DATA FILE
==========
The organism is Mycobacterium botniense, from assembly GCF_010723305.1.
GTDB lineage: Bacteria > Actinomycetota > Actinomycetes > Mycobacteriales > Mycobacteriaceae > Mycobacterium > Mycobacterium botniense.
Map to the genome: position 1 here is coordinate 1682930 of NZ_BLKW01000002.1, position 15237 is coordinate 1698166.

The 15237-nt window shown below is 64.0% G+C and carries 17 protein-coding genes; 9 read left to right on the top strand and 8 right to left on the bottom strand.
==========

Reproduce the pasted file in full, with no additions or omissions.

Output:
The organism is Mycobacterium botniense, from assembly GCF_010723305.1.
GTDB lineage: Bacteria > Actinomycetota > Actinomycetes > Mycobacteriales > Mycobacteriaceae > Mycobacterium > Mycobacterium botniense.
Map to the genome: position 1 here is coordinate 1682930 of NZ_BLKW01000002.1, position 15237 is coordinate 1698166.

The 15237-nt window shown below is 64.0% G+C and carries 17 protein-coding genes; 9 read left to right on the top strand and 8 right to left on the bottom strand.